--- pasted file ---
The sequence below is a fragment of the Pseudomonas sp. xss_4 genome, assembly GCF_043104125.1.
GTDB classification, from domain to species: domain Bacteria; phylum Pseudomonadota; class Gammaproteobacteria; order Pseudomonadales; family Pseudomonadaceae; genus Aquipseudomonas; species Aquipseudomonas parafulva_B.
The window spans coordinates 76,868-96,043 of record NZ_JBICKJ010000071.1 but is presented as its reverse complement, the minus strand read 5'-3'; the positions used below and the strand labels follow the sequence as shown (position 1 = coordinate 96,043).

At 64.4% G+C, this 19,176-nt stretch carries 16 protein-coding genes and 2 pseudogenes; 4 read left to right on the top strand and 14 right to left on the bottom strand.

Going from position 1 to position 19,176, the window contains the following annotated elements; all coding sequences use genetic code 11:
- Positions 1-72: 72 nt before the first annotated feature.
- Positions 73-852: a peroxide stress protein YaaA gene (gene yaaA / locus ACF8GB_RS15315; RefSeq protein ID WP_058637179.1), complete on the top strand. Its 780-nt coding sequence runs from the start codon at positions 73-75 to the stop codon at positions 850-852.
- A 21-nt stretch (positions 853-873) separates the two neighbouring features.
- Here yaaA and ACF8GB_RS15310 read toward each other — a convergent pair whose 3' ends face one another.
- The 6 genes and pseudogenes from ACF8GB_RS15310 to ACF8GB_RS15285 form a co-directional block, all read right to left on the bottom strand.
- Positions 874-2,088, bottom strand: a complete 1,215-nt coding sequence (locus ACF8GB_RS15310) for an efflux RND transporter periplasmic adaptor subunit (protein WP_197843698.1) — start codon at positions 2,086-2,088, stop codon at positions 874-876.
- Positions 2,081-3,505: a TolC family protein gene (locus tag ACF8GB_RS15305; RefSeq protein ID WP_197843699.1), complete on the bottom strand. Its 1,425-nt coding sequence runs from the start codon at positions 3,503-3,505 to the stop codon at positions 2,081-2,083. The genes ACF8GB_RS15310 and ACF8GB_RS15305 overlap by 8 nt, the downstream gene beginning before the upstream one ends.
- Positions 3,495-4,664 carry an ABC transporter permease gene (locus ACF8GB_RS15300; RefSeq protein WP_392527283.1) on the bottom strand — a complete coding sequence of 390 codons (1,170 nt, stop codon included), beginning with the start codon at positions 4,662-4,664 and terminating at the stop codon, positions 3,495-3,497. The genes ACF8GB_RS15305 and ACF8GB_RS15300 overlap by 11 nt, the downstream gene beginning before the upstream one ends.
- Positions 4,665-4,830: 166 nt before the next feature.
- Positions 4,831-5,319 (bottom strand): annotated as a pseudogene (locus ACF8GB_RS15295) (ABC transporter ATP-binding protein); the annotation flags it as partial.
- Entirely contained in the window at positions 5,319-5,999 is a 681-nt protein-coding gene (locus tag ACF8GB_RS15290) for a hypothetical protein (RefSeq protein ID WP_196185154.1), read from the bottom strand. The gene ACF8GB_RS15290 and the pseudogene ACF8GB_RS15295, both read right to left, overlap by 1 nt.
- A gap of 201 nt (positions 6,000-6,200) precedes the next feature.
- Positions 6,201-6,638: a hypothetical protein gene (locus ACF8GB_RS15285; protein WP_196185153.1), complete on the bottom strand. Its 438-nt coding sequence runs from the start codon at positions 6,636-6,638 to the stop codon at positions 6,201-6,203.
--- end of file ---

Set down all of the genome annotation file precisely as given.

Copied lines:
The sequence below is a fragment of the Pseudomonas sp. xss_4 genome, assembly GCF_043104125.1.
GTDB classification, from domain to species: domain Bacteria; phylum Pseudomonadota; class Gammaproteobacteria; order Pseudomonadales; family Pseudomonadaceae; genus Aquipseudomonas; species Aquipseudomonas parafulva_B.
The window spans coordinates 76,868-96,043 of record NZ_JBICKJ010000071.1 but is presented as its reverse complement, the minus strand read 5'-3'; the positions used below and the strand labels follow the sequence as shown (position 1 = coordinate 96,043).

At 64.4% G+C, this 19,176-nt stretch carries 16 protein-coding genes and 2 pseudogenes; 4 read left to right on the top strand and 14 right to left on the bottom strand.

Going from position 1 to position 19,176, the window contains the following annotated elements; all coding sequences use genetic code 11:
- Positions 1-72: 72 nt before the first annotated feature.
- Positions 73-852: a peroxide stress protein YaaA gene (gene yaaA / locus ACF8GB_RS15315; RefSeq protein ID WP_058637179.1), complete on the top strand. Its 780-nt coding sequence runs from the start codon at positions 73-75 to the stop codon at positions 850-852.
- A 21-nt stretch (positions 853-873) separates the two neighbouring features.
- Here yaaA and ACF8GB_RS15310 read toward each other — a convergent pair whose 3' ends face one another.
- The 6 genes and pseudogenes from ACF8GB_RS15310 to ACF8GB_RS15285 form a co-directional block, all read right to left on the bottom strand.
- Positions 874-2,088, bottom strand: a complete 1,215-nt coding sequence (locus ACF8GB_RS15310) for an efflux RND transporter periplasmic adaptor subunit (protein WP_197843698.1) — start codon at positions 2,086-2,088, stop codon at positions 874-876.
- Positions 2,081-3,505: a TolC family protein gene (locus tag ACF8GB_RS15305; RefSeq protein ID WP_197843699.1), complete on the bottom strand. Its 1,425-nt coding sequence runs from the start codon at positions 3,503-3,505 to the stop codon at positions 2,081-2,083. The genes ACF8GB_RS15310 and ACF8GB_RS15305 overlap by 8 nt, the downstream gene beginning before the upstream one ends.
- Positions 3,495-4,664 carry an ABC transporter permease gene (locus ACF8GB_RS15300; RefSeq protein WP_392527283.1) on the bottom strand — a complete coding sequence of 390 codons (1,170 nt, stop codon included), beginning with the start codon at positions 4,662-4,664 and terminating at the stop codon, positions 3,495-3,497. The genes ACF8GB_RS15305 and ACF8GB_RS15300 overlap by 11 nt, the downstream gene beginning before the upstream one ends.
- Positions 4,665-4,830: 166 nt before the next feature.
- Positions 4,831-5,319 (bottom strand): annotated as a pseudogene (locus ACF8GB_RS15295) (ABC transporter ATP-binding protein); the annotation flags it as partial.
- Entirely contained in the window at positions 5,319-5,999 is a 681-nt protein-coding gene (locus tag ACF8GB_RS15290) for a hypothetical protein (RefSeq protein ID WP_196185154.1), read from the bottom strand. The gene ACF8GB_RS15290 and the pseudogene ACF8GB_RS15295, both read right to left, overlap by 1 nt.
- A gap of 201 nt (positions 6,000-6,200) precedes the next feature.
- Positions 6,201-6,638: a hypothetical protein gene (locus ACF8GB_RS15285; protein WP_196185153.1), complete on the bottom strand. Its 438-nt coding sequence runs from the start codon at positions 6,636-6,638 to the stop codon at positions 6,201-6,203.